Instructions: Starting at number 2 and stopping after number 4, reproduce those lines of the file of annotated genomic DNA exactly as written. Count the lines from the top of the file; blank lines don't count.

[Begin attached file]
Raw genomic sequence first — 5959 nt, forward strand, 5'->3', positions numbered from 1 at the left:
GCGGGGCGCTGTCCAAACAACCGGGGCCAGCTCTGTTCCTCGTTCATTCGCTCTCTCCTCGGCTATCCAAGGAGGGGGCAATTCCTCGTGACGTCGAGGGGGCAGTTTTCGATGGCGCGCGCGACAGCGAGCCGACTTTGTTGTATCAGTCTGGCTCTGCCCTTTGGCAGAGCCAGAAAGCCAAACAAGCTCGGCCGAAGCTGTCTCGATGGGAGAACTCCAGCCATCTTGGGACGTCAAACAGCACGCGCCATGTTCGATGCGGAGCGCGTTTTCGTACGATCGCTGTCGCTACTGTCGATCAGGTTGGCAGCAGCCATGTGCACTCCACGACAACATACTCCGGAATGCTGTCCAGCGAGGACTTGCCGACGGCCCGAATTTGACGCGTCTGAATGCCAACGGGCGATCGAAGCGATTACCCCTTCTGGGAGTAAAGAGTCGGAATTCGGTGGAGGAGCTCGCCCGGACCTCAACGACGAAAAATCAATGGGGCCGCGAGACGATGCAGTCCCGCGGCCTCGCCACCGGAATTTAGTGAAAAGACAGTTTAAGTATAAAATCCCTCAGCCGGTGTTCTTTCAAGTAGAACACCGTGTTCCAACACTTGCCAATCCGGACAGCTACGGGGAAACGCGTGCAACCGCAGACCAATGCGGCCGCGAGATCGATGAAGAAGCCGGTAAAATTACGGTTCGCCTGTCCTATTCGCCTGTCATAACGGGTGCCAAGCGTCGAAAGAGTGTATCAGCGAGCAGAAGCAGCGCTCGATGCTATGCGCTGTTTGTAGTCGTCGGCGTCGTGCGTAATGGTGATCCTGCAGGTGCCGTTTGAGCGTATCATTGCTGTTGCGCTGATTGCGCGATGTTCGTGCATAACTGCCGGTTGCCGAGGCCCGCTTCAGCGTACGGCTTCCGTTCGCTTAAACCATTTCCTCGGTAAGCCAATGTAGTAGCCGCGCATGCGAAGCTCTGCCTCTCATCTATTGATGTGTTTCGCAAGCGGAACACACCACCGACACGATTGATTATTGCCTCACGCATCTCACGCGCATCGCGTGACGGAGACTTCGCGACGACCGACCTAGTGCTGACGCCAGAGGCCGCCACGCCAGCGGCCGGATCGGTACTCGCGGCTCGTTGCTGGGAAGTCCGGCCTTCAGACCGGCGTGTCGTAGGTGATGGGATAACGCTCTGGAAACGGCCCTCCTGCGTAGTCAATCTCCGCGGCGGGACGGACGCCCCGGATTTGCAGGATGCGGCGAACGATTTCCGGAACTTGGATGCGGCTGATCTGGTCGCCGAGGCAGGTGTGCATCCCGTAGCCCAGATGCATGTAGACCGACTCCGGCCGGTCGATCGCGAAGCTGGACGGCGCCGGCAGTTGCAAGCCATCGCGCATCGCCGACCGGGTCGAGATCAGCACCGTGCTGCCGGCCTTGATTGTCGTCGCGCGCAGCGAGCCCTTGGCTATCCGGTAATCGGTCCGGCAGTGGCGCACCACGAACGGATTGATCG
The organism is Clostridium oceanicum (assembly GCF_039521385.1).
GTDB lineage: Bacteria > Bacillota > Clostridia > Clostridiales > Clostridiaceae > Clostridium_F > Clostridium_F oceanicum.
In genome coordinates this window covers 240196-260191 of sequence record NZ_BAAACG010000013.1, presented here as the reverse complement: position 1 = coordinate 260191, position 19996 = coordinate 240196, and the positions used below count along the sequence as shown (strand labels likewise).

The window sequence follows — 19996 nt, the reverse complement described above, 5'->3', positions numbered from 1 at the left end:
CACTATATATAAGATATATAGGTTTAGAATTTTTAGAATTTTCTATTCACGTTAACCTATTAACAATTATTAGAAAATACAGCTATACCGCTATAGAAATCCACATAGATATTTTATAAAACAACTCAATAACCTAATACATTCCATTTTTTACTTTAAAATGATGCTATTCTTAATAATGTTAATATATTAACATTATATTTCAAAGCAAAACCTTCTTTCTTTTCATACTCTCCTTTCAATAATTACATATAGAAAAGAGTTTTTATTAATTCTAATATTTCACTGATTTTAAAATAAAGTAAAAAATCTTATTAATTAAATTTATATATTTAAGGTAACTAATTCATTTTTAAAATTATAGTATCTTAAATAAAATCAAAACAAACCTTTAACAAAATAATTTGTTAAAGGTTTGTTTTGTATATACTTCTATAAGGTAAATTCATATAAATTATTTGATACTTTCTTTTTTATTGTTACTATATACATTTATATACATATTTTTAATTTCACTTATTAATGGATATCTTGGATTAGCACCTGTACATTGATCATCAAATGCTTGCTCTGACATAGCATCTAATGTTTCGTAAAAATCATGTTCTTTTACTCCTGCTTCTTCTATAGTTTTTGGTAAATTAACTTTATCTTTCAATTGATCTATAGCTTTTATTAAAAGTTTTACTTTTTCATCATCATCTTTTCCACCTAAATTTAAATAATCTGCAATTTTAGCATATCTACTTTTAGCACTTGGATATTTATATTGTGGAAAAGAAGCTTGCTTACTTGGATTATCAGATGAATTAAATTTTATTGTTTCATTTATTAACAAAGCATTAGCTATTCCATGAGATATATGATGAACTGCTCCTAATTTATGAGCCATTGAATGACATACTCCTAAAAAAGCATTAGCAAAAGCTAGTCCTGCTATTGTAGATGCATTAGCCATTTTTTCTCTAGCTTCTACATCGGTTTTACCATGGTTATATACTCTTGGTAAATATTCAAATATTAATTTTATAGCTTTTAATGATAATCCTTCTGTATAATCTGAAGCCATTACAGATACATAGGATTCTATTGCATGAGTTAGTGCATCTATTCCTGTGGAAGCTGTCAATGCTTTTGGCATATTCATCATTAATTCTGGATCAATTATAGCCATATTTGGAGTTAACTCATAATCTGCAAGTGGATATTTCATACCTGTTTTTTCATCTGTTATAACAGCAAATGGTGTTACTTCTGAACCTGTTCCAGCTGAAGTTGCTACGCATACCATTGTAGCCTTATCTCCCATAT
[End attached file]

GCGGGGCGCTGTCCAAACAACCGGGGCCAGCTCTGTTCCTCGTTCATTCGCTCTCTCCTCGGCTATCCAAGGAGGGGGCAATTCCTCGTGACGTCGAGGGGGCAGTTTTCGATGGCGCGCGCGACAGCGAGCCGACTTTGTTGTATCAGTCTGGCTCTGCCCTTTGGCAGAGCCAGAAAGCCAAACAAGCTCGGCCGAAGCTGTCTCGATGGGAGAACTCCAGCCATCTTGGGACGTCAAACAGCACGCGCCATGTTCGATGCGGAGCGCGTTTTCGTACGATCGCTGTCGCTACTGTCGATCAGGTTGGCAGCAGCCATGTGCACTCCACGACAACATACTCCGGAATGCTGTCCAGCGAGGACTTGCCGACGGCCCGAATTTGACGCGTCTGAATGCCAACGGGCGATCGAAGCGATTACCCCTTCTGGGAGTAAAGAGTCGGAATTCGGTGGAGGAGCTCGCCCGGACCTCAACGACGAAAAATCAATGGGGCCGCGAGACGATGCAGTCCCGCGGCCTCGCCACCGGAATTTAGTGAAAAGACAGTTTAAGTATAAAATCCCTCAGCCGGTGTTCTTTCAAGTAGAACACCGTGTTCCAACACTTGCCAATCCGGACAGCTACGGGGAAACGCGTGCAACCGCAGACCAATGCGGCCGCGAGATCGATGAAGAAGCCGGTAAAATTACGGTTCGCCTGTCCTATTCGCCTGTCATAACGGGTGCCAAGCGTCGAAAGAGTGTATCAGCGAGCAGAAGCAGCGCTCGATGCTATGCGCTGTTTGTAGTCGTCGGCGTCGTGCGTAATGGTGATCCTGCAGGTGCCGTTTGAGCGTATCATTGCTGTTGCGCTGATTGCGCGATGTTCGTGCATAACTGCCGGTTGCCGAGGCCCGCTTCAGCGTACGGCTTCCGTTCGCTTAAACCATTTCCTCGGTAAGCCAATGTAGTAGCCGCGCATGCGAAGCTCTGCCTCTCATCTATTGATGTGTTTCGCAAGCGGAACACACCACCGACACGATTGATTATTGCCTCACGCATCTCACGCGCATCGCGTGACGGAGACTTCGCGACGACCGACCTAGTGCTGACGCCAGAGGCCGCCACGCCAGCGGCCGGATCGGTACTCGCGGCTCGTTGCTGGGAAGTCCGGCCTTCAGACCGGCGTGTCGTAGGTGATGGGATAACGCTCTGGAAACGGCCCTCCTGCGTAGTCAATCTCCGCGGCGGGACGGACGCCCCGGATTTGCAGGATGCGGCGAACGATTTCCGGAACTTGGATGCGGCTGATCTGGTCGCCGAGGCAGGTGTGCATCCCGTAGCCCAGATGCATGTAGACCGACTCCGGCCGGTCGATCGCGAAGCTGGACGGCGCCGGCAGTTGCAAGCCATCGCGCATCGCCGACCGGGTCGAGATCAGCACCGTGCTGCCGGCCTTGATTGTCGTCGCGCGCAGCGAGCCCTTGGCTATCCGGTAATCGGTCCGGCAGTGGCGCACCACGAACGGATTGATCG
The organism is Clostridium oceanicum (assembly GCF_039521385.1).
GTDB lineage: Bacteria > Bacillota > Clostridia > Clostridiales > Clostridiaceae > Clostridium_F > Clostridium_F oceanicum.